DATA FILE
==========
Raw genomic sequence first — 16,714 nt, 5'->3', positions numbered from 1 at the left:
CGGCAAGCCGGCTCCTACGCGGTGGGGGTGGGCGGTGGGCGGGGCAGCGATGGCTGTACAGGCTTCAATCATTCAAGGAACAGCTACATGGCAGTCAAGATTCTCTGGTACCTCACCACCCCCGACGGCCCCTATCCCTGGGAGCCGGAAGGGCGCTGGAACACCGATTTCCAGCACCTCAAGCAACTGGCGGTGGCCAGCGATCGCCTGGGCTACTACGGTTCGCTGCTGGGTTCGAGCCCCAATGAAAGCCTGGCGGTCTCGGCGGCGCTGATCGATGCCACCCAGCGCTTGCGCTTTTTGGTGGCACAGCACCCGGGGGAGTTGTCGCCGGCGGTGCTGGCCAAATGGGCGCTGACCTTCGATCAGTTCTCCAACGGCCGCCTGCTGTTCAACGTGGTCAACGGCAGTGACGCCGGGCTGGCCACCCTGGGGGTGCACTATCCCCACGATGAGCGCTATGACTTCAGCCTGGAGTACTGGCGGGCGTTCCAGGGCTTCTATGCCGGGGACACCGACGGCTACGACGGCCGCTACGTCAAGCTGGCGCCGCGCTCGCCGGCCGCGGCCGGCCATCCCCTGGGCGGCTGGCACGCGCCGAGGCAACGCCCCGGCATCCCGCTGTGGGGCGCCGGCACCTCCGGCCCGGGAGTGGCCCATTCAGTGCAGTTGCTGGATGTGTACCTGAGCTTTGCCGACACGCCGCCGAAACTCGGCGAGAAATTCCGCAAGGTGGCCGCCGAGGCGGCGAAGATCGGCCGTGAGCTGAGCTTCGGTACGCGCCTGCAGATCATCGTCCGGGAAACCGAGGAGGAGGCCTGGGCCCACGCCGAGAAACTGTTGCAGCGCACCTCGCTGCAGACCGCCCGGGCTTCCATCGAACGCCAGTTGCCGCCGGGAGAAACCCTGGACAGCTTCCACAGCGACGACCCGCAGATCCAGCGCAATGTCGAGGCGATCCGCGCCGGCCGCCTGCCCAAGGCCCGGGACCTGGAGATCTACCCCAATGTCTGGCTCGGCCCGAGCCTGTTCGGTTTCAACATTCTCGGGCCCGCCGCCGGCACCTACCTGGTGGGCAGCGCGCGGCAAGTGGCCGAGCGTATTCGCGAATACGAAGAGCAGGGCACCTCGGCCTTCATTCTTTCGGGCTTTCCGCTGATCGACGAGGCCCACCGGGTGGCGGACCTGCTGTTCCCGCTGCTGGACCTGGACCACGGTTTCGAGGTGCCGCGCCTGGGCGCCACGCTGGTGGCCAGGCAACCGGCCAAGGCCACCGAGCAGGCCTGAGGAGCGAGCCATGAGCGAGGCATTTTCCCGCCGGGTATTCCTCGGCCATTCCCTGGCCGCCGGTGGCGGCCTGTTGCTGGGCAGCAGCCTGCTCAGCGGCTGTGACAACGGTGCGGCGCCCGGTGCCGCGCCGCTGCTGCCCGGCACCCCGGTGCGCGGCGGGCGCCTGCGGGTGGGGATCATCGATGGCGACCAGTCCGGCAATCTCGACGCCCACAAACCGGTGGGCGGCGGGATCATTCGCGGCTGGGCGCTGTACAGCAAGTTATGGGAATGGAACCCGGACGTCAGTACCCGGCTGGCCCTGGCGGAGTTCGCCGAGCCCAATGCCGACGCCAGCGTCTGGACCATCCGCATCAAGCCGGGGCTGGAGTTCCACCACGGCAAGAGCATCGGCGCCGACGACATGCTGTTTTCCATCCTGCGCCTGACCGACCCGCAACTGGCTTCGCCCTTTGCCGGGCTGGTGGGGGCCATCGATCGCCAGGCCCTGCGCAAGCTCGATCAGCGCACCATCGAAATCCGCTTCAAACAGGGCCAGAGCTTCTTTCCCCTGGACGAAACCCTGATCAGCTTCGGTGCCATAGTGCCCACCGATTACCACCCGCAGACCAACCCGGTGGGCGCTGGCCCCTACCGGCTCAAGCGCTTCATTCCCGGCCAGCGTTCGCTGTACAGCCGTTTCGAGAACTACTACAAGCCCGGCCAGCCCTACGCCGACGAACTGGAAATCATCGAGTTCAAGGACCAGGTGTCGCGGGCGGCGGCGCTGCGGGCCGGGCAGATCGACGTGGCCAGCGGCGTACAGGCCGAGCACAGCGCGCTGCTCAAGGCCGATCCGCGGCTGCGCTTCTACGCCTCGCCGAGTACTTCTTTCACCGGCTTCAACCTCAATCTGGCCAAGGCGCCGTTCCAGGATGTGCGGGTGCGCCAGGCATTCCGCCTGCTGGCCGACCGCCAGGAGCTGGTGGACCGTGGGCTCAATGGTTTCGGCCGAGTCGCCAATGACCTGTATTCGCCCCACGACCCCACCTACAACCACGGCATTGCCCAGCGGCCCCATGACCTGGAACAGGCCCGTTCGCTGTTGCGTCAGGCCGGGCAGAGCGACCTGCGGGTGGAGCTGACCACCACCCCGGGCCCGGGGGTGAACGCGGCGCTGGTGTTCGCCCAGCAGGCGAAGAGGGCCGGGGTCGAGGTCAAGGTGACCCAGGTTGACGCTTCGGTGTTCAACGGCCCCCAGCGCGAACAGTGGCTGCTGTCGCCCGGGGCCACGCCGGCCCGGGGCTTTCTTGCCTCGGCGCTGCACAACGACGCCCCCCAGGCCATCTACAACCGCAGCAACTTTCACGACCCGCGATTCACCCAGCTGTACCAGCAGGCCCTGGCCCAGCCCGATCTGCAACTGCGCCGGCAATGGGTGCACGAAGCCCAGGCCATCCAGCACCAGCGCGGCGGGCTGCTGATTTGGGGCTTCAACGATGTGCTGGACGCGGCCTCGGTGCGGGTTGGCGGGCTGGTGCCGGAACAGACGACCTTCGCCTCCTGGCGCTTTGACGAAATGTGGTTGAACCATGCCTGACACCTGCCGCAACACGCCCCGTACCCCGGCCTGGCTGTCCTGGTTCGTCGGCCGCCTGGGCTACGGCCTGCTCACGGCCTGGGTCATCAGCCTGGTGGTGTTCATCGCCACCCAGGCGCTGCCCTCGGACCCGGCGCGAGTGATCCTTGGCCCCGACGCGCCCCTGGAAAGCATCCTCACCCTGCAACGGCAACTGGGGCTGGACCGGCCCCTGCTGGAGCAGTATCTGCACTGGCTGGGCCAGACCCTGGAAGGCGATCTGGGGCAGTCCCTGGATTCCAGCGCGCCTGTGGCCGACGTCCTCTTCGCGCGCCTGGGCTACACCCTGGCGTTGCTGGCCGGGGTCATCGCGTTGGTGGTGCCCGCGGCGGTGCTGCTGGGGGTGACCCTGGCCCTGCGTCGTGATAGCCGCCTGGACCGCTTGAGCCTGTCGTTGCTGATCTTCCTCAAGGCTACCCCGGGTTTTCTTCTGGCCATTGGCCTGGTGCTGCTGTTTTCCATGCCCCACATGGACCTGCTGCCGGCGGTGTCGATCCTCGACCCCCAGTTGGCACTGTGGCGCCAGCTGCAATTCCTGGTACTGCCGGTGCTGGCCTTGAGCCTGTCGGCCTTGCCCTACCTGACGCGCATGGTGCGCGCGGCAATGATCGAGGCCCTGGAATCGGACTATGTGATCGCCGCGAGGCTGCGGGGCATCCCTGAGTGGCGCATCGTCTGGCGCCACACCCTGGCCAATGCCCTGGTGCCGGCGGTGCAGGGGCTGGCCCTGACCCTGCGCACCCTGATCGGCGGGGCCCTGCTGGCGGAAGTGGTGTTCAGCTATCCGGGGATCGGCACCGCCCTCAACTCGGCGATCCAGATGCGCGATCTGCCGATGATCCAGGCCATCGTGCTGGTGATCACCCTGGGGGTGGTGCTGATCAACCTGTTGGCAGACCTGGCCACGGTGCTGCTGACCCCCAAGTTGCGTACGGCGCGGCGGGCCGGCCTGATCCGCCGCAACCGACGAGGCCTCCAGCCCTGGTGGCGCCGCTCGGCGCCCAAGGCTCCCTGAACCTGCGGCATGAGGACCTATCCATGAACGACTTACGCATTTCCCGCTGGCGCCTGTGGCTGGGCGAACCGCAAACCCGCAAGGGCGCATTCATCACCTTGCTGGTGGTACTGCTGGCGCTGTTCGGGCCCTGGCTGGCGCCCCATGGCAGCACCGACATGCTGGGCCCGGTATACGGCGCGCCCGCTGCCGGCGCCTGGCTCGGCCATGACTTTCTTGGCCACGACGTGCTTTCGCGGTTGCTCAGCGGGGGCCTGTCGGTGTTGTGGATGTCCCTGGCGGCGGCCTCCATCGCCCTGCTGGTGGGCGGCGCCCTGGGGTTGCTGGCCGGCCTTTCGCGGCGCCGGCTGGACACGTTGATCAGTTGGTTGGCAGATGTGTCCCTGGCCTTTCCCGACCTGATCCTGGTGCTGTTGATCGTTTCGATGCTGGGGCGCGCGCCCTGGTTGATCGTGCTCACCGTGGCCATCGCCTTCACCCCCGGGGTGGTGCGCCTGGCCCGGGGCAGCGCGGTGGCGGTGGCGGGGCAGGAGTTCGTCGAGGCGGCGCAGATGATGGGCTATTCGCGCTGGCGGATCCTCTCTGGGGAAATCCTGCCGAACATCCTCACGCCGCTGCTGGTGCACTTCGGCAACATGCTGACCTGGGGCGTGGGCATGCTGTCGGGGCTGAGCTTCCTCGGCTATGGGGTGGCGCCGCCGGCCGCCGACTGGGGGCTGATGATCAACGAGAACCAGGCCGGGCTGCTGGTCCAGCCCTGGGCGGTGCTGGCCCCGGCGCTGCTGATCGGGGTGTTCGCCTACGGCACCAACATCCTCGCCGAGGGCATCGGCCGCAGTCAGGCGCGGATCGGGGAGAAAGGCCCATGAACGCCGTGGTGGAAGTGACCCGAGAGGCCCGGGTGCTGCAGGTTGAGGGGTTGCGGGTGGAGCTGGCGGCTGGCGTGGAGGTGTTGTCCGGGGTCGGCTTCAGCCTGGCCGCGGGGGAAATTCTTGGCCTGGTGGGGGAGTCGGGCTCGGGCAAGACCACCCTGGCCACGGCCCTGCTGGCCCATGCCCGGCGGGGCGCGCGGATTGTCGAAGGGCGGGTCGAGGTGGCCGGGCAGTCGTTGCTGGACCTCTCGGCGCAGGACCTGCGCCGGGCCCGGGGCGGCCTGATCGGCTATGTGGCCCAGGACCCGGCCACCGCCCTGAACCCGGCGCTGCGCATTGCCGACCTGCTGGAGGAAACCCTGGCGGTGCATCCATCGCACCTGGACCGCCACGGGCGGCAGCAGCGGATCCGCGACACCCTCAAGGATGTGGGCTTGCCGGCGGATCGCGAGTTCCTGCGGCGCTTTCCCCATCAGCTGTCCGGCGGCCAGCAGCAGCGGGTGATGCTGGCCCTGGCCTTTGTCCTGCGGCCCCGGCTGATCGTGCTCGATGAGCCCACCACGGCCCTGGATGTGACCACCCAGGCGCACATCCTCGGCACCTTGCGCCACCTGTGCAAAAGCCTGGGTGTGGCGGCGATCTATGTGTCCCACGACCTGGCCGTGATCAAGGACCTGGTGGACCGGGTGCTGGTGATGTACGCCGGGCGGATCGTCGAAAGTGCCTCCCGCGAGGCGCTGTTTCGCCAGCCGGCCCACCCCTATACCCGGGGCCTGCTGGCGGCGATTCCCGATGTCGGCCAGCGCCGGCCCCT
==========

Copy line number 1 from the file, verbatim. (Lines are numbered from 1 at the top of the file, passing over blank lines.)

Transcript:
Raw genomic sequence first — 16,714 nt, 5'->3', positions numbered from 1 at the left: